120K attendees, down from 150K last year, and 2700 exhibitors, same as last year, from 140 countries attended the CES this year. The conference was more subdued this year with no game-changing product introductions and with every single keynote speaker spending considerable time on recession-related and green-friendly topics. The best keynote speech was given by the CEO of Ford. It was inspiring, provided a vision of the networked car, and showed how Ford is learning from and partnering with a variety of large and small companies to create a compelling and extensible in-car entertainment, information and productivity hub.
1. Concern from CE device manufacturers (including PCs and phones) about the effect of recession on consumer spending.
computing devices, like netbooks, will further expand the use of
virtualization. While a variety of new netbooks were introduced at CES of
interest are the zero state, instant on features of these devices from
companies such as DeviceVM and Phoennix.
connectivity across the home. Several manufacturers demonstrated wireless home
theater systems with full HD picture and 5.1 audio, as well as storage and
networking solutions that enable the consumption of PC-resident, Internet media
by other home-based devices, including home theater systems.
The wireless home theater solutions have broad consumer appeal. However, their adoption will require new networking standards to emerge since WiFi does not provide enough bandwidth. A few companies, e.g., Amimon, presented their wireless networking technologies at CES.
4. Internet content that can be accessed directly from the TV. Several TV makers showed integration between their sets and Yahoo widgets, often through Intel-based set-top boxes that incorporate Intel’s system-on-a-chip technology.
In general, there was a definite theme of incorporating more content into devices out of the box.
5. Eco-friendly CE products. Every major manufacturer devoted part of their booth to deliver this message.
1. More mobile phone manufacturers announcing Android-based phones including Samsung, Motorola, and LG. This is not necessarily good for application developers who now they will need to deal with 5 operating systems: Blackberry, iphone, Windows Mobile, Symbian for Nokia phones, and Android. I’m assuming that the new Palm device, that had a by invitation preview at CES, whose operating system is based on Linux will not have a big impact on the market. Interesting startup: Modu a basic phone that can be fitted with several jackets and become application-specific, i.e., music phone.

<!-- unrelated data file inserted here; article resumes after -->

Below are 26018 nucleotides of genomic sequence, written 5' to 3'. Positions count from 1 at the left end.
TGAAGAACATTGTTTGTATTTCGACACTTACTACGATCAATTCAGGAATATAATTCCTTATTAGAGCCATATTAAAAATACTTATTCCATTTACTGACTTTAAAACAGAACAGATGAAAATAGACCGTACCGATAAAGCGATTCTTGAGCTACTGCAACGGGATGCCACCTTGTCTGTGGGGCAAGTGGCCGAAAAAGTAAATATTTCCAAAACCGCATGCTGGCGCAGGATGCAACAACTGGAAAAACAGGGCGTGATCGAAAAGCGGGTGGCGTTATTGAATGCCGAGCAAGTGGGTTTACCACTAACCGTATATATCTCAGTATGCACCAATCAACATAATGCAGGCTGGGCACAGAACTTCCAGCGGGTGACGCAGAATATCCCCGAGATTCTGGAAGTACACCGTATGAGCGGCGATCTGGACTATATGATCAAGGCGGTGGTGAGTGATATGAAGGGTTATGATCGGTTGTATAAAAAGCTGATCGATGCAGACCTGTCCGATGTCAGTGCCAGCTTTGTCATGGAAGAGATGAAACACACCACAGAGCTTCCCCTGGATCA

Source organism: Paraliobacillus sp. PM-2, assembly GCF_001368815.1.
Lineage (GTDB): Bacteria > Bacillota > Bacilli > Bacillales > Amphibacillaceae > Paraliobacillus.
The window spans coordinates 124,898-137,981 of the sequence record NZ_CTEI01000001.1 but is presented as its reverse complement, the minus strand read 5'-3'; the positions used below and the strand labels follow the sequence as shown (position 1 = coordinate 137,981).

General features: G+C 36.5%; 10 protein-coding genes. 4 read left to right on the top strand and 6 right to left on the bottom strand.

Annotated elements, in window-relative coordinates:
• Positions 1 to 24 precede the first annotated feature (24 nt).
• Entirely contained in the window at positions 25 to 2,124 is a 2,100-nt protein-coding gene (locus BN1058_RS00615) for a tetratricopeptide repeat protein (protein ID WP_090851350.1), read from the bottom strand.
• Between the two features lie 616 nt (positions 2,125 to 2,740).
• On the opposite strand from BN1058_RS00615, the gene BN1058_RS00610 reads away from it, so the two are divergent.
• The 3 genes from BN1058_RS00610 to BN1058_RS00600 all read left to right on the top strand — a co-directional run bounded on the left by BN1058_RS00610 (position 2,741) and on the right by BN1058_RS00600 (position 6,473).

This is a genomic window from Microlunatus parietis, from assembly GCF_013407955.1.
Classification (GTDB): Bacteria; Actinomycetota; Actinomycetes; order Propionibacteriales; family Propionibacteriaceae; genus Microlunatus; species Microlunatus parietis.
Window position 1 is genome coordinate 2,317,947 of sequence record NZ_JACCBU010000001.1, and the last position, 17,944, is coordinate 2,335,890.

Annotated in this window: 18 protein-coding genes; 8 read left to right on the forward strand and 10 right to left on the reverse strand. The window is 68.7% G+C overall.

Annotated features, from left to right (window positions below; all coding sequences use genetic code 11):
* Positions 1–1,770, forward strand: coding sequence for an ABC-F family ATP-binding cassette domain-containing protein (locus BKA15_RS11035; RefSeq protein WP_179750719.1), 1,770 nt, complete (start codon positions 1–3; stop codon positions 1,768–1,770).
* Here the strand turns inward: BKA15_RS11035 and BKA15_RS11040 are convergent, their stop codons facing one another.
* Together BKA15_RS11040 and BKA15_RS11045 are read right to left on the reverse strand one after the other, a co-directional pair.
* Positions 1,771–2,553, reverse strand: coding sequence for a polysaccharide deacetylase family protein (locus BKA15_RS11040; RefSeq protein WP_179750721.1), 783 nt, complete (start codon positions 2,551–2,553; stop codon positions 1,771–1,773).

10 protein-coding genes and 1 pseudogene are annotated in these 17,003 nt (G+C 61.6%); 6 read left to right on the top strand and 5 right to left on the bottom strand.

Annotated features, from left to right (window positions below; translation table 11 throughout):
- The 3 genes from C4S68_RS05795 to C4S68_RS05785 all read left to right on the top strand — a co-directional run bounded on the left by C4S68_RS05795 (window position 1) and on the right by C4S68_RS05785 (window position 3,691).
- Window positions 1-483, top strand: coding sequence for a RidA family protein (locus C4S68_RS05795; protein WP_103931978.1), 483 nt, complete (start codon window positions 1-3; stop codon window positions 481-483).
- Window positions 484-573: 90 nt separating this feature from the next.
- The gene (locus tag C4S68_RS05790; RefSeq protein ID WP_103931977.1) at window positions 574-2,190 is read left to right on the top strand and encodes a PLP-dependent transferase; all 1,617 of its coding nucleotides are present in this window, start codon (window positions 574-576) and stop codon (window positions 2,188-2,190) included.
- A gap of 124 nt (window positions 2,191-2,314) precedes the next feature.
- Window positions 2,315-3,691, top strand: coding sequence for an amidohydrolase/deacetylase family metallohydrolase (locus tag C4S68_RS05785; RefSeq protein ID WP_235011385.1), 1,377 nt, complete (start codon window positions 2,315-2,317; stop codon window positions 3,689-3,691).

2. TV sets are becoming very thin because components that used to be placed in the TV monitor are now incorporated in a central “processing” box (think server) that is kept separately from the set. Communication between the box and the monitor can be done wirelessly. Resolution and contrast are also improving dramatically year over year and are most noticeable in LCD and LED televisions.
3. Sony and LG demonstrated production ready 3D TV sets (requiring special glasses) whereas last year only Philips was demonstrating such set. One company was demonstrating a monitor for 3D TV without the need of glasses but manufacturing costs today are prohibitively expensive.
monitors. Last year Sony demonstrated an 11’’ OLED monitor with 1000000:1
contrast ratio that went to market last summer for $3500. This year LG
demonstrated an OLED monitor that is over 20’’ that appears to be production
Sony demonstrated OLED monitors that are larger than 11’’ but indicated that no production date. It also demonstrated the first bendable OLED screen, in my opinion the most impressive product I saw in the show this year. Their president indicated that this technology will form the basis for the next generation e-book readers and even e-newspapers.
5. In mobile phones and smartphones, iphone’s impact continues as most of the noteworthy product introductions had touchscreens and user interfaces that resembled Apple’s product.
Palm talked about their new Pre phone. The word was that while a very interesting device it will not be enough to allow Palm to make up for all the ground they lost to the other smartphone manufacturers like Apple, RIM, and Nokia.
new announcements from companies that support WiMax, on mobile device broadband
networks LTE still ahead of WiMax for the next generation (4G) mobile phone
networking technology at least in the US
7. BluRay: now that it’s the winner of the HD video format all parties are working on devices and content that showcases its strengths in order to motivate further penetration to the home. The prices of BluRay players are dropping though manufacturers were admitting that the penetration is not where it was expected to be. The recession and the over the internet movie distribution (Netflix, Amazon, and now Blockbuster) are given as two reasons for the slower adoption. For example, Netflix announced that it’s over the internet service will come with LG’s and Vizio’s TV sets. Amazon announced a similar capability with Panasonic and Vizio TV sets.